This COVID-19 quarantining and social distancing thing is hard.
Hard on people who want to hug, have meals together and hold family celebrations like weddings, milestone birthdays and funerals.
Hard on people who want to go to concerts, festivals, restaurants or vacation spots.
Hard on people who work the concerts and festivals (artists and backstage pros), restaurant employees and vacation industry workers.
Hard on people who work in any businesses that are closed or at limited capacity.
Hard on people on the front line in the medical profession: doctors, nurses, aides, janitors, COVID-testers, admitting personnel, hospital food service workers, coroners and medical examiners, ambulance drivers and EMTs.
Hard on researchers working around the clock to find a vaccine.
Hard on essential workers in grocery stores and gas stations and public transit and delivery drivers.
Hard on parents with small children who have to work and teach at the same time.
Hard on small children who don’t understand why they can’t see their friends on the playground or at preschool. Or their grandparents.
Hard on grandparents who can’t see their grandchildren.
Hard on elderly people living in nursing homes who can’t see anyone.
Hard on single people whose lives have become their four walls and their work, with no respite from the Solitary confinement.
Hard on people who are already living in a scary situation: with mental health challenges, physical health challenges or unstable economic conditions.
Hard on new grads anxious to jumpstart the next part of their journey (whether that next step is college or the workforce), while having to put it all on hold.
Hard on teachers who can’t teach in their normal way, students who can’t learn in their normal way and schools at every level that don’t know how balance safety with the need to learn.
Hard on business leaders who have no prior experience with a situation like this who have to make decisions that can have lasting and devastating impacts on others.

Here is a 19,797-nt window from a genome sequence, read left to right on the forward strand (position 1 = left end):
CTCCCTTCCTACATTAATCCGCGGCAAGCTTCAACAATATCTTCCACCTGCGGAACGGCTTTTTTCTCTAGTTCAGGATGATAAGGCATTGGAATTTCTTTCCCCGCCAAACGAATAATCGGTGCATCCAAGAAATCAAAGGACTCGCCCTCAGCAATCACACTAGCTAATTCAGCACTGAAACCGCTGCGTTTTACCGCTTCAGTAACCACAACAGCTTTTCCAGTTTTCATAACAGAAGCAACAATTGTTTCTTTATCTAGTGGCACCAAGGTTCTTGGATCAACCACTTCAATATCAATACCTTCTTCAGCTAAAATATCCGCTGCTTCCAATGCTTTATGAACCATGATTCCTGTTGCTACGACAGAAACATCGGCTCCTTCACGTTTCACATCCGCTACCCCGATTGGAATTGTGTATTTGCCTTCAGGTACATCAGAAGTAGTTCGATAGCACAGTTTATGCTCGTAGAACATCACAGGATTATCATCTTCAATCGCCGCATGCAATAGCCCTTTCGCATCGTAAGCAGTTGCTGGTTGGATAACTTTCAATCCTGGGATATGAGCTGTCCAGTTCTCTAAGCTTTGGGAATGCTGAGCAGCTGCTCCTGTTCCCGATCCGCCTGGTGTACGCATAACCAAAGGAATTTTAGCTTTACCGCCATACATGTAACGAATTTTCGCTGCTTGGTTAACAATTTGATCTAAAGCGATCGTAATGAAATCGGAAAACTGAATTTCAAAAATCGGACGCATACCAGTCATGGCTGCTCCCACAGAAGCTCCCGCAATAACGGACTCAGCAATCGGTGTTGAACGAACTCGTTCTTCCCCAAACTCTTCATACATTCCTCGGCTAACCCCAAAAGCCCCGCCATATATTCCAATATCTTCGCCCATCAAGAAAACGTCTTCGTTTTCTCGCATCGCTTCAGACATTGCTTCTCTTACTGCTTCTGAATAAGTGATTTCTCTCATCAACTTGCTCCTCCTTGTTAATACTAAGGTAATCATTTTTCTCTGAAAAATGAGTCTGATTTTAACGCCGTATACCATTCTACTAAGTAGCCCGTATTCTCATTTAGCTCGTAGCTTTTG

It’s pretty much hard for everyone, albeit in different ways and with vastly different impacts and severity: some of us are experiencing cabin fever and loneliness while others are facing mental health crises, hunger and homelessness, and still others are suffering the tragic loss of family and friends to the virus.
It’s clear that these hardships aren’t going away any time soon.
We are all, in a way, staying in, but looking out the window toward that future where things aren’t quite so hard.
My pictures of the North Sea just south of Stonehaven in Scotland taken from inside the ruins of Dunnottar Castle a couple of years ago capture that feeling, at least for me. The brighter future is out there. We just need to be able to go out, safely, and grab it.
But “safely” is a big condition, and it will be a while.
So for now, we’re just trapped inside our individual realities, looking out that window, dreaming of a brighter future, and hopefully, able to acknowledge that it is hard, hard, hard for just about everyone.
© 2020, Glover Gardens
6 thoughts on “COVID-19 is Hard on Everyone: We’re Staying In, but Looking Out”
Hard on booking agents who route tours, hard on promoters who sell tours, hard on venue managers who are going broke, hard on artist managers who trying to keep their musicians from breaking a wall, hard on tour bus drivers who have no one to drive, hard on tour managers…
Yes. The whole ecosystem is suffering. It’s staggering to think about it.
After this weeks meeting of the lesser gods on Zoom, we now think with this current rise, we’ll be lucky to get on the road until 2022. NoJo listens in… not a happy camper. I’m sure that there won’t be much infrastructure left.
Wow, two whole years on pause. Like butterflies stuck to a corkboard. Never in my wildest dreams could I have imagined this.
Very well put, Kim. Thank you, also for the positive outlook. We all need to be patient. Sad to see that the situation is not getting any better in the US.
You’re right, it IS sad. We are really struggling, without a cohesive approach to a solution.